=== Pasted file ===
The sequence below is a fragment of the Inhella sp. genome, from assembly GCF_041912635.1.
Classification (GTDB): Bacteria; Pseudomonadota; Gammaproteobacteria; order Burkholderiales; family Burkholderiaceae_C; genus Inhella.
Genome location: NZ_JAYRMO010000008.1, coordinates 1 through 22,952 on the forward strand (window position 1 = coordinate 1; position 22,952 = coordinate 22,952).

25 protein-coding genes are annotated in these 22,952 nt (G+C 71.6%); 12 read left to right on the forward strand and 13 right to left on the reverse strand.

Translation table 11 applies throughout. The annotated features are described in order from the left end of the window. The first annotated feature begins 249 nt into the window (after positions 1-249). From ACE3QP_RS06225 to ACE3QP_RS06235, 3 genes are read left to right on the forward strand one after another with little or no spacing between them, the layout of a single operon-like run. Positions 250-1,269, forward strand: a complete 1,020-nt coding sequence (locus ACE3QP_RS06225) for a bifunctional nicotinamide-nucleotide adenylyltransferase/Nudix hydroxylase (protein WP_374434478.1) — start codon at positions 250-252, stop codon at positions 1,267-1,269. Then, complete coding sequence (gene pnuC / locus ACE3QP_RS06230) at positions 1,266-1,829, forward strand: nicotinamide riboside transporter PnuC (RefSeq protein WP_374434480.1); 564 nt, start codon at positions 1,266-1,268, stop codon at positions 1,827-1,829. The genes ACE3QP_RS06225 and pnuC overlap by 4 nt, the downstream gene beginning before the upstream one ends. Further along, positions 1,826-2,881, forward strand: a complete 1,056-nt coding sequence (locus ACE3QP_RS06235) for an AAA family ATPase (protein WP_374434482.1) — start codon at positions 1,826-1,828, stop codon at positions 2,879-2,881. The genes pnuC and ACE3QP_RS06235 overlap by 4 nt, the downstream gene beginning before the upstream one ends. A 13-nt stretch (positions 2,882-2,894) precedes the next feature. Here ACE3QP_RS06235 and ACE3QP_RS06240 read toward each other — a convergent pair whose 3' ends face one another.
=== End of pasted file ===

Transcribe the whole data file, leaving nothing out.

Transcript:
The sequence below is a fragment of the Inhella sp. genome, from assembly GCF_041912635.1.
Classification (GTDB): Bacteria; Pseudomonadota; Gammaproteobacteria; order Burkholderiales; family Burkholderiaceae_C; genus Inhella.
Genome location: NZ_JAYRMO010000008.1, coordinates 1 through 22,952 on the forward strand (window position 1 = coordinate 1; position 22,952 = coordinate 22,952).

25 protein-coding genes are annotated in these 22,952 nt (G+C 71.6%); 12 read left to right on the forward strand and 13 right to left on the reverse strand.

Translation table 11 applies throughout. The annotated features are described in order from the left end of the window. The first annotated feature begins 249 nt into the window (after positions 1-249). From ACE3QP_RS06225 to ACE3QP_RS06235, 3 genes are read left to right on the forward strand one after another with little or no spacing between them, the layout of a single operon-like run. Positions 250-1,269, forward strand: a complete 1,020-nt coding sequence (locus ACE3QP_RS06225) for a bifunctional nicotinamide-nucleotide adenylyltransferase/Nudix hydroxylase (protein WP_374434478.1) — start codon at positions 250-252, stop codon at positions 1,267-1,269. Then, complete coding sequence (gene pnuC / locus ACE3QP_RS06230) at positions 1,266-1,829, forward strand: nicotinamide riboside transporter PnuC (RefSeq protein WP_374434480.1); 564 nt, start codon at positions 1,266-1,268, stop codon at positions 1,827-1,829. The genes ACE3QP_RS06225 and pnuC overlap by 4 nt, the downstream gene beginning before the upstream one ends. Further along, positions 1,826-2,881, forward strand: a complete 1,056-nt coding sequence (locus ACE3QP_RS06235) for an AAA family ATPase (protein WP_374434482.1) — start codon at positions 1,826-1,828, stop codon at positions 2,879-2,881. The genes pnuC and ACE3QP_RS06235 overlap by 4 nt, the downstream gene beginning before the upstream one ends. A 13-nt stretch (positions 2,882-2,894) precedes the next feature. Here ACE3QP_RS06235 and ACE3QP_RS06240 read toward each other — a convergent pair whose 3' ends face one another.